Qld abattoir plan comes as facilities across Australia are being mothballed

Stock and property: Bill Tatt reveals $100 million would be on the table to develop a new abattoir and feedlot on a 900ha site in Queensland. Photo: File
Stock and property: Bill Tatt reveals $100 million would be on the table to develop a new abattoir and feedlot on a 900ha site in Queensland. Photo: File

With abattoirs all over the country being mothballed or run at greatly reduced levels throughout, the writer thought it strange the Federal Government has granted “major project status” to a new facility to be located at Hughenden, in Queensland. 

The acting Industry, Innovation & Science Minister Michaelia Cash announced an investment offer of $100 million would be on the table to develop a 900ha site 5km from the North Queensland town. The site would be integrated comprising a feedlot and abattoir.

Because this move has been granted the above status, financial backers will be provided government assistance to coordinate plans for the project.

The plant would provide 300 full-time positions and supposedly have the potential to process 180,000 cattle per year.

The local Flinders Shire Council and the North Beef Producers Group have obviously thrown their total support behind this venture suggesting not only will it be good for employment but will offer beef producers an alternative marketing option.

Hughenden is one of many proposed sites in Central and Northern Queensland in recent years.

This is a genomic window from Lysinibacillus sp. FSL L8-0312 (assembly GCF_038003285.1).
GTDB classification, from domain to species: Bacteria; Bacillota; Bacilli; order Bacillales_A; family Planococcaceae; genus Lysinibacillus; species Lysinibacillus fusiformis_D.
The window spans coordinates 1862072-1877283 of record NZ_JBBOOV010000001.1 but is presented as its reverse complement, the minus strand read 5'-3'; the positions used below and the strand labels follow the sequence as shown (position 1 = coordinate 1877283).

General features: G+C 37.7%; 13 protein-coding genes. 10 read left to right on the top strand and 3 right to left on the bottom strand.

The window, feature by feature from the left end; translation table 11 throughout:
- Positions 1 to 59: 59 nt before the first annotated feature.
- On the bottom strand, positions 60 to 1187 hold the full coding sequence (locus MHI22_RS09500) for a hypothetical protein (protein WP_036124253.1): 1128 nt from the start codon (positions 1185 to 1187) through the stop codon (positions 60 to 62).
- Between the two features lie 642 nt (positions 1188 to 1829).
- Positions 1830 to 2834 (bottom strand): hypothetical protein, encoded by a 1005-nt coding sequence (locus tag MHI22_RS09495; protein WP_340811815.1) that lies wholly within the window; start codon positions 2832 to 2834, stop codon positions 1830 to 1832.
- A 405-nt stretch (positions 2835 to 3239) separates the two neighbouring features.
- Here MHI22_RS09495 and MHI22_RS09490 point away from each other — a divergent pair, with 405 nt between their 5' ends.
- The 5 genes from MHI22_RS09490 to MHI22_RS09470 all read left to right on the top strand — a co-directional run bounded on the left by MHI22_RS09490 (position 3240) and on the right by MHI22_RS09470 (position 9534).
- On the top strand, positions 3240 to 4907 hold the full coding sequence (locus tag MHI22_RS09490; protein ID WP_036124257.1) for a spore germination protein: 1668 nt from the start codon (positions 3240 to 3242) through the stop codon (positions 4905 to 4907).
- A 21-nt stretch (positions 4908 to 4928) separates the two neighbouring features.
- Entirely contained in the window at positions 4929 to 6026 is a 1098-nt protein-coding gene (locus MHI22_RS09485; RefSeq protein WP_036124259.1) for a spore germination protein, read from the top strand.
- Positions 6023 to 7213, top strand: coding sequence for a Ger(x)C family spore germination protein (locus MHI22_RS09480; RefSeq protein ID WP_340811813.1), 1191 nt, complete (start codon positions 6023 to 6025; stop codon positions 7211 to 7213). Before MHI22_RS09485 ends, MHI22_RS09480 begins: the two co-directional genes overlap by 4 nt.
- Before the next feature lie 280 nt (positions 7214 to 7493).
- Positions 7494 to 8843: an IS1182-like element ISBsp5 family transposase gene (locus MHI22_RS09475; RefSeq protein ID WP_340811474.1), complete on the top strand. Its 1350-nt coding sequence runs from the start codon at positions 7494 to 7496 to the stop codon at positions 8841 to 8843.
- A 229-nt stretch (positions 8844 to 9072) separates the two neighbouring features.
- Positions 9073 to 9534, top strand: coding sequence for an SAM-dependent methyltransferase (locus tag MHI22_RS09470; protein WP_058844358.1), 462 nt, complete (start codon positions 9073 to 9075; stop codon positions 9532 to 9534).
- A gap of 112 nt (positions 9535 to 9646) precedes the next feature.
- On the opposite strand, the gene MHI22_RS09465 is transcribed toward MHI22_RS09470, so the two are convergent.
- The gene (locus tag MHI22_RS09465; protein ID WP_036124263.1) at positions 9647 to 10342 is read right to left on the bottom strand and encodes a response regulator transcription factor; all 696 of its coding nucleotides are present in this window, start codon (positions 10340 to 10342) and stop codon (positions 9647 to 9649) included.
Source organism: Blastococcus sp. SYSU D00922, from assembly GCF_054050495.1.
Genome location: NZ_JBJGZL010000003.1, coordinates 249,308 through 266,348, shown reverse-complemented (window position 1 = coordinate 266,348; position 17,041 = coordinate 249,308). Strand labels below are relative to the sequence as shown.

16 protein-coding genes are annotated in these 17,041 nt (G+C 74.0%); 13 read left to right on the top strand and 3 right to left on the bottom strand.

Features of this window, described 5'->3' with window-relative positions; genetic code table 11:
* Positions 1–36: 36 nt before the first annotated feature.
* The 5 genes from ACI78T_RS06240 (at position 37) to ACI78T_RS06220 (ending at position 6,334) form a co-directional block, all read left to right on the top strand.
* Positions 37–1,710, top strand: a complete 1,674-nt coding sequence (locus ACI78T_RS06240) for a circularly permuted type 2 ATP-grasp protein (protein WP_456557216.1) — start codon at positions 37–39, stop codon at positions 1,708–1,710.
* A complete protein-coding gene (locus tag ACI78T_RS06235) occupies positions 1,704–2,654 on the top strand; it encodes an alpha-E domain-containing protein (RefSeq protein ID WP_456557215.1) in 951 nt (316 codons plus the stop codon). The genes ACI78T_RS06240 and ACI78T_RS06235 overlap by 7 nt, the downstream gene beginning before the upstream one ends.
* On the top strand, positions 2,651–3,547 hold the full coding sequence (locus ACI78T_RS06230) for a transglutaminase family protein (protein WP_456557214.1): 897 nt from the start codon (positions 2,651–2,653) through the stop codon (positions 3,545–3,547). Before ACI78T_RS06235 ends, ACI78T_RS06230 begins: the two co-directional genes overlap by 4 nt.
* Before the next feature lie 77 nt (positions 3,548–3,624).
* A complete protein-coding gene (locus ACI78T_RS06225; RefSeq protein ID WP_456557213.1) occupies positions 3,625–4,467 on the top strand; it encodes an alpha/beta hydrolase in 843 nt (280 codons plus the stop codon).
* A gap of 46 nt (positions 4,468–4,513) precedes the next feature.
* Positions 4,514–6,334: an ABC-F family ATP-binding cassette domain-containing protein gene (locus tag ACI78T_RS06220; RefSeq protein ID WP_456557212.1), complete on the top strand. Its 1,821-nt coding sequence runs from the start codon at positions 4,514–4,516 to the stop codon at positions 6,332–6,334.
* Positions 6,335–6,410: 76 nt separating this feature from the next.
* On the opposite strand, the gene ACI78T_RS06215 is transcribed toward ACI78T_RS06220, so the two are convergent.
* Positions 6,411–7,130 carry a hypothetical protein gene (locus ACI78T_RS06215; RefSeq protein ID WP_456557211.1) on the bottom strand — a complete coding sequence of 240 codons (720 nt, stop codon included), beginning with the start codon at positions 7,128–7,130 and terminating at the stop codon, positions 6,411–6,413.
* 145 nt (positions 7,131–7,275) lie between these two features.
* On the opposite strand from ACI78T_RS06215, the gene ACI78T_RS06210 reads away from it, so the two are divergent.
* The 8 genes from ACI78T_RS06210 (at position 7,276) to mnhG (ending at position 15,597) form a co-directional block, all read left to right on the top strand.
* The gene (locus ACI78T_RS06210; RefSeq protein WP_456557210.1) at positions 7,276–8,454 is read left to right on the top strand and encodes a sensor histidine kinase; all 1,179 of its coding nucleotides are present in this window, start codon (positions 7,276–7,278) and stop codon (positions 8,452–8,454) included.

One would have to think if this abattoir becomes a reality and unless cattle numbers greatly increase one or more of the older coastal plants would be forced to close.

The Dubbo Store Cattle selling group has produced an attractive offering for its store sale on November 17.

One of the headline attractions will be the almost 400 Santa Mix Sex Weaners 12 to 14 months A/c The Atkinson Family of Yeoval. The cattle are magnificently bred by the top sires from Pinnaroo, Yarrawonga and Rockingham. Well over 100 cows and calves will also be available, many of which are youngish.

Agents anticipate a yarding of some 1800 head with good lines of weaner cattle of various breeds also available.

Commission buyers appear to be under attack again from parliamentary committees delving into the action of this industry section.

My opinion is, in the main, they perform a challenging task efficiently and any alternative suggestion could cause serious problems for smaller processors and certainly not benefit small saleyards. With all the costs of salaries, cars, insurance etc. it would be difficult for many processors to have personnel attend all sales to secure their requirements.

The result of this may turn out to be the bigger facilities getting bigger and smaller saleyards sliding into obscurity.

Being a commission buyer is not an easy task when you are trying to satisfy demanding principals. As for talking among themselves, when the chips are down and each beast they buy is worth a substantial buying fee, I think human nature takes over and it is every man for himself. In reality agents and graziers also talk tactics when attending a sale.